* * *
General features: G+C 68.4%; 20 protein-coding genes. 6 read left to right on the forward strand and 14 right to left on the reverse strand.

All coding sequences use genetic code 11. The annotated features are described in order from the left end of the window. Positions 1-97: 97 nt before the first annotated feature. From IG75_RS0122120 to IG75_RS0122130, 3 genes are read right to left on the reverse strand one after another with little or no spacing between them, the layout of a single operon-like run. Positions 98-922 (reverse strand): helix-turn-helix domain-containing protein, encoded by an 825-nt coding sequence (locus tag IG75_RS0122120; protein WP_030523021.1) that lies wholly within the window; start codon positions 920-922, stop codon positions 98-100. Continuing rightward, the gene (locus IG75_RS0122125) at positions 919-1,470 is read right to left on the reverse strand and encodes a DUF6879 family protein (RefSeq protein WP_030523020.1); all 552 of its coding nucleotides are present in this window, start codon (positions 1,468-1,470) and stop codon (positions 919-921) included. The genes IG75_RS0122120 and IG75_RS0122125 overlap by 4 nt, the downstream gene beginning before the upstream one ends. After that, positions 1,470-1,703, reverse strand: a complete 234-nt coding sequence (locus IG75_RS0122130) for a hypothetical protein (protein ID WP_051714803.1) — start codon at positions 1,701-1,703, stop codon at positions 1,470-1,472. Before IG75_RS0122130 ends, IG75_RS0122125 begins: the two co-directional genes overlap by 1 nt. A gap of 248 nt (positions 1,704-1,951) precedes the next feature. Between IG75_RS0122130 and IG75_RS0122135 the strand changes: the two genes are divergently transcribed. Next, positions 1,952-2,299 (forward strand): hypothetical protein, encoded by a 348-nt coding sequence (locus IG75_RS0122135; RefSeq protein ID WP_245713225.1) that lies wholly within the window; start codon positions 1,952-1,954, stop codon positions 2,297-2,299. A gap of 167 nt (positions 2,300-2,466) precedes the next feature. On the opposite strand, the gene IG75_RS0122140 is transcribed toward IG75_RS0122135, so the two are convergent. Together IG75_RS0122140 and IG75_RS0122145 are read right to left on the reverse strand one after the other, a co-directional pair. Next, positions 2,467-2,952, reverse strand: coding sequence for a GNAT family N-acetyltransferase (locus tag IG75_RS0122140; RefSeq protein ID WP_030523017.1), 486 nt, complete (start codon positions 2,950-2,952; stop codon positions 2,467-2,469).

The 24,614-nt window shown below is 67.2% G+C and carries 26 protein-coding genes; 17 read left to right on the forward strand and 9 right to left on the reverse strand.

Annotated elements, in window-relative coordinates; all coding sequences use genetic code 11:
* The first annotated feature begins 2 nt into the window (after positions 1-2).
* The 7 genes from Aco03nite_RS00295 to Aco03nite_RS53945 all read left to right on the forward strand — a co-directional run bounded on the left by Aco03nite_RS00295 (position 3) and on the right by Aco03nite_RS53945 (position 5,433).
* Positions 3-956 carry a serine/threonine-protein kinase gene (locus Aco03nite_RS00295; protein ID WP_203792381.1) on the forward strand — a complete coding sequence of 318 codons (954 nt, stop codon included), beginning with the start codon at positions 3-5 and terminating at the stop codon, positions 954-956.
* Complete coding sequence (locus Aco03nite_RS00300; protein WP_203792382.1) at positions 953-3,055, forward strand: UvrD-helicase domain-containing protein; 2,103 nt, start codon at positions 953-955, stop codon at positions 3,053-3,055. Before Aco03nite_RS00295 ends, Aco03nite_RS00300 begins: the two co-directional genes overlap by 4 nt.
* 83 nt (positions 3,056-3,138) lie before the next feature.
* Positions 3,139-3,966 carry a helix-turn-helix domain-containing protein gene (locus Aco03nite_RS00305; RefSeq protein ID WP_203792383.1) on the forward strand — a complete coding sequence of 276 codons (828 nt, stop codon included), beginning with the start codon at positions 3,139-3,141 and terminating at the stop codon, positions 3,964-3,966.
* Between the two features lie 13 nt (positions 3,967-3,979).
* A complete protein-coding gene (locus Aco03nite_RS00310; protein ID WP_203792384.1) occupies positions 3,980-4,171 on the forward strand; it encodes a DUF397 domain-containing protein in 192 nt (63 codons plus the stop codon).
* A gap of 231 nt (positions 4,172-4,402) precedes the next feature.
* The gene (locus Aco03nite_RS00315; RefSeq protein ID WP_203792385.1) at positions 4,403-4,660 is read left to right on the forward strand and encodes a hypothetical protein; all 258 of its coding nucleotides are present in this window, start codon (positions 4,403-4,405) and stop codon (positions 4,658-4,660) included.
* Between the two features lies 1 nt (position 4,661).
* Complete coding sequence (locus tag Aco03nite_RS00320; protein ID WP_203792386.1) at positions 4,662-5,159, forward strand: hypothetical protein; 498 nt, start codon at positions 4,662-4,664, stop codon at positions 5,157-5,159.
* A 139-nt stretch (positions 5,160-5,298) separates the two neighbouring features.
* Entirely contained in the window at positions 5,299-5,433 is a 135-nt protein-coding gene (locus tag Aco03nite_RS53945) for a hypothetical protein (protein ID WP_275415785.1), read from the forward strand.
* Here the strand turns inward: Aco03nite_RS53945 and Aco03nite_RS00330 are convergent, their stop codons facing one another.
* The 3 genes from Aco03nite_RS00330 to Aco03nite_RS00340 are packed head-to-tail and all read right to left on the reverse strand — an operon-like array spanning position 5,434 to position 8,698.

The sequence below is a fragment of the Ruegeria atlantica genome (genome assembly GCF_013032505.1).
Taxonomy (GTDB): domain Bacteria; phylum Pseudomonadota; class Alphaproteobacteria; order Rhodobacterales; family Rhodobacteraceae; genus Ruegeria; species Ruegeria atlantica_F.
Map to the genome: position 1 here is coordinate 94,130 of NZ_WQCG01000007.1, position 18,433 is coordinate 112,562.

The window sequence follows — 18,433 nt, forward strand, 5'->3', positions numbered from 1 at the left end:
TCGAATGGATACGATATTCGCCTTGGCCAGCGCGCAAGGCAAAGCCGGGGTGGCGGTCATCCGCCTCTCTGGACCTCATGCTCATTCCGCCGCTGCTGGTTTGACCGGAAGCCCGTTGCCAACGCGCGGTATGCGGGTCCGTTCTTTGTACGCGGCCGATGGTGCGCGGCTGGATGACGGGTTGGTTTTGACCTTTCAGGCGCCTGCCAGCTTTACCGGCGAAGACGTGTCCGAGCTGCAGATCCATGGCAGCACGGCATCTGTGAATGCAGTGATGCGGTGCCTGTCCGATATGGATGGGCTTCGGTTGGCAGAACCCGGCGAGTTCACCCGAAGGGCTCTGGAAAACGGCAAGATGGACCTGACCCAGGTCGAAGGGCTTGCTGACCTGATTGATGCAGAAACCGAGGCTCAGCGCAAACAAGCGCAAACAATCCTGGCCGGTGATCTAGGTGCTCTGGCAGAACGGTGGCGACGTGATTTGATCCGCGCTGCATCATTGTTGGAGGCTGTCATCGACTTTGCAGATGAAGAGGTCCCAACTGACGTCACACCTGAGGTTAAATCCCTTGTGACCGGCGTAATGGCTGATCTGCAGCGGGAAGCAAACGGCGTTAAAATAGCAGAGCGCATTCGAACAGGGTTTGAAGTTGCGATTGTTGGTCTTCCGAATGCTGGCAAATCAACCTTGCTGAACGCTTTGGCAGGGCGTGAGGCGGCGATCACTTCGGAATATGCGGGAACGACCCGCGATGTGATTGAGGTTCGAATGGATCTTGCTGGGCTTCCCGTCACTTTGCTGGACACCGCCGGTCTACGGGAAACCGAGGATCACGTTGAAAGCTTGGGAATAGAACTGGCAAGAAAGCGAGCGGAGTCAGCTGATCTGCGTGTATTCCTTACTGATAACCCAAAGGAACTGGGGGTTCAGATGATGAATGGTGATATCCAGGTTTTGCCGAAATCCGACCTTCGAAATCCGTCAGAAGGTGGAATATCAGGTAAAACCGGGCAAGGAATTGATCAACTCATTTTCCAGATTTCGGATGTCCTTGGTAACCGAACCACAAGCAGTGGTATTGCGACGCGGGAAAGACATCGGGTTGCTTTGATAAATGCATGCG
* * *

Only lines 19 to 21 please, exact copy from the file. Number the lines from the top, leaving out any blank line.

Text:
* Here the strand turns inward: Aco03nite_RS53945 and Aco03nite_RS00330 are convergent, their stop codons facing one another.
* The 3 genes from Aco03nite_RS00330 to Aco03nite_RS00340 are packed head-to-tail and all read right to left on the reverse strand — an operon-like array spanning position 5,434 to position 8,698.

The sequence below is a fragment of the Ruegeria atlantica genome (genome assembly GCF_013032505.1).